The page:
The 7th annual Symphony of Chefs benefiting KidLinks was held on Feb. 27 at the newly renovated and renamed Eddie Bernice Johnson Union Station.
The culinary evening was led by Honorary Chairs D’Andra Simmons-Lock and Jeremy Lock, Event Co-Chairs Georgia and Marc Lyons and Bonnie and Nathan Shea and Honorary Chef Chair Salvatore Gisellu with Urban Family Restaurants.
Funds raised from the event will support KidLinks' efforts to provide healing experiences for the special needs of children through the therapeutic power of music - a unique mission that seeks to enrich the lives of children everywhere through songs of health, healing and happiness.
Every year as fall and spring roll around, 15 women meet at Wesley-Rankin Community Center for a cooking class where they learn how to create healthy meals.
At the end of each class, the women take home several ingredients so they can recreate those same recipes with their families. Though the ingredients change with each class, one ingredient in particular remains a staple of the cooking course: newfound confidence in the kitchen.
La Cocina Alegre (Happy Kitchen) provides West Dallas women a hands-on culinary and nutritional education that they otherwise may not have had access to. Many face socioeconomic challenges when trying to feed their families a nutritious meal. However, the curriculum at La Cocina Alegre is proving that eating healthy doesn’t have to cost more.
The classes are provided by GROW North Texas, a nonprofit dedicated to connecting North Texans with local and sustainable resources that inspire a healthy lifestyle. While Happy Kitchen and its curriculum stemmed from the Sustainable Food Center in Austin, members of GROW North Texas quickly discovered that certain pockets of the Dallas community could also benefit from community cooking classes.
Two anonymous guests wearing Santa hats surprised the Salesmanship Club of Dallas at their offices in Oak Cliff on Dec. 19 with a check for $10,000 from a "Mystery Friend."
In the letter attached, the donor wrote, "You should know this gift was made possible by your friends at Educational FirstSteps."
The donor had asked personnel at EFS, a nonprofit that works with daycares in at-risk neighborhoods, to name of a local agency whose work they admired, and they selected the Momentous Institute, the lab school founded by the Salesmanship Club of Dallas.
The annual Crystal Charity Ball returns Dec. 3 at the Hilton Anatole and its fundraising legacy is getting bigger than ever.
“We didn’t raise near the amount back then that we do now,” 2016 ball chair Christie Carter said. “It’s grown so much over the years.”
Donors have contributed more than $130 million since the ball’s inception in 1952. This year’s total sum of $5,650,258 will be split among seven local children’s charities.
This year’s beneficiaries include Captain Hope’s Kids/Hope Supply Co., Community Partners of Dallas, Girl Scouts of Northeast Texas, Notre Dame School of Dallas, Parkland Foundation, Teach For America, and The Family Place.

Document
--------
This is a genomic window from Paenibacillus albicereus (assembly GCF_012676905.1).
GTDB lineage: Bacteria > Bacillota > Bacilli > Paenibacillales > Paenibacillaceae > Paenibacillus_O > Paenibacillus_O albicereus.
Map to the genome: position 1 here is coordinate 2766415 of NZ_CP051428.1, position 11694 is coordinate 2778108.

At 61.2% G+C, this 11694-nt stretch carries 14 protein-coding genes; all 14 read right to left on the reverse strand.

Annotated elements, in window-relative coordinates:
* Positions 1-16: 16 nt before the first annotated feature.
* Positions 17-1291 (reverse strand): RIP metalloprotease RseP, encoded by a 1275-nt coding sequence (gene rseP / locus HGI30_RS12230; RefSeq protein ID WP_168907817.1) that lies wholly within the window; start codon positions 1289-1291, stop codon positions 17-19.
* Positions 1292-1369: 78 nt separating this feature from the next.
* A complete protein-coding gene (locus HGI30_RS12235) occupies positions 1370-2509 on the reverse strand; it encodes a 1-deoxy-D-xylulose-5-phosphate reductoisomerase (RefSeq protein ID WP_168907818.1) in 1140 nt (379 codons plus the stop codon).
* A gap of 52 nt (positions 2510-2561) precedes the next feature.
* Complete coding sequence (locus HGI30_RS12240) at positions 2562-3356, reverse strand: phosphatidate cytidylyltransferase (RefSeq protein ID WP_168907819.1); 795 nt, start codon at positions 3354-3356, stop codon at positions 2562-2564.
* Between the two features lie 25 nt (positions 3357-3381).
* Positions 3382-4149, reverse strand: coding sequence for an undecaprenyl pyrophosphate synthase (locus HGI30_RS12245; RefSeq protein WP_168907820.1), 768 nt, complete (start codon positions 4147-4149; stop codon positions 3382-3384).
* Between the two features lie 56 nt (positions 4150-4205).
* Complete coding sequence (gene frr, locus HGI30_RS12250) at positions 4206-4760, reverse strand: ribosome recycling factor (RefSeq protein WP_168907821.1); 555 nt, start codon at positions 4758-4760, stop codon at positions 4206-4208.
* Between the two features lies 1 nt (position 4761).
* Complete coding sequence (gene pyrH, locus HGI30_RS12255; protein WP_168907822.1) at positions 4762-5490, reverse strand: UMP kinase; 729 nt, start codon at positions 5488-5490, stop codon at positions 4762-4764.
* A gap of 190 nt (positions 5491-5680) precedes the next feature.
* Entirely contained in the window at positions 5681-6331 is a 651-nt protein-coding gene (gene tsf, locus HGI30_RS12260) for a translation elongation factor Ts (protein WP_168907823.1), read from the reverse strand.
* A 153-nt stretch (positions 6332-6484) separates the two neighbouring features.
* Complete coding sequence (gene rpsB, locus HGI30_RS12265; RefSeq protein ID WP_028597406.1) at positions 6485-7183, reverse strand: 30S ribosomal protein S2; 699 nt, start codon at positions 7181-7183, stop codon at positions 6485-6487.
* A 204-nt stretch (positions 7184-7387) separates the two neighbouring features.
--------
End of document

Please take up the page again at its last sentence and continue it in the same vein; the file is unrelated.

‘Tis the season of giving, so it’s fitting that a pair of longtime Park Cities residents were honored recently for their numerous local philanthropic efforts.
On Nov. 18, in honor of National Philanthropy Day, the Greater Dallas chapter of the Association of Fundraising Professionals hosted its 31st annual luncheon at the Hyatt Regency Dallas, where they presented their Outstanding Philanthropist award to Mike A. Myers and their Outstanding Volunteer Fundraiser award to Holly Mayer.
The North Texas chapter of Crohn's and Colitis Foundation of America will host its fifth annual dinner at the Belo Mansion on Nov. 9. The reception will begin at 6:30 p.m. and dinner will begin at 7 p.m.
Texas Rangers' pitcher Jake Diekman will be this year's featured speaker. Proceeds will benefit CCFA's programs of research, education, and support for children and adults affected by Crohn's disease and ulcerative colitis.
Tickets can be purchased here.
After the success of his book I Am Supposed To Be Here—The Art of Dealing With Perception, which was released in July 2015, Dr. Donald Arnette decided he wanted to do more to improve the lives of impoverished and at-risk youth in Dallas and surrounding areas.
That fall, he set up the Doc Arnette Foundation. The foundation provides financial literacy tools to high school seniors from Dallas, Cedar Hill, and DeSoto, and is in talks with other area districts to expand their program.
As the first African-American to obtain a Ph.D. from UT Southwestern Medical Center in Dallas, Arnette knows what it takes to become successful. He says kids have to “see it to believe it,” so, through a partnership between his foundation and SMU Cox School of Business, he shows students what their futures can look like by helping them build financial skills.
Momentous Institute’s 5th annual Changing the Odds Conference kicked off this year with the Changing the Odds Dinner at Sixty Five Hundred on Oct. 5, where University Park residents Jan and Trevor Rees-Jones were honored with the first-ever Changing the Odds Leadership Award in recognition of their significant contributions to the health and wellbeing of children in the community.
Trevor Rees-Jones, a UP native and graduate of Highland Park High School, founded the Rees-Jones Foundation with his wife Jan in 2006 to work with nonprofits across North Texas to defend children who have suffered abuse or neglect or face mental health challenges. The foundation’s work with Momentous, a lab school in Oak Cliff run by the Salesmanship Club of Dallas that focuses on students’ social emotional health, has included $350,000 of funds raised for mental health services and training to provide for children and families.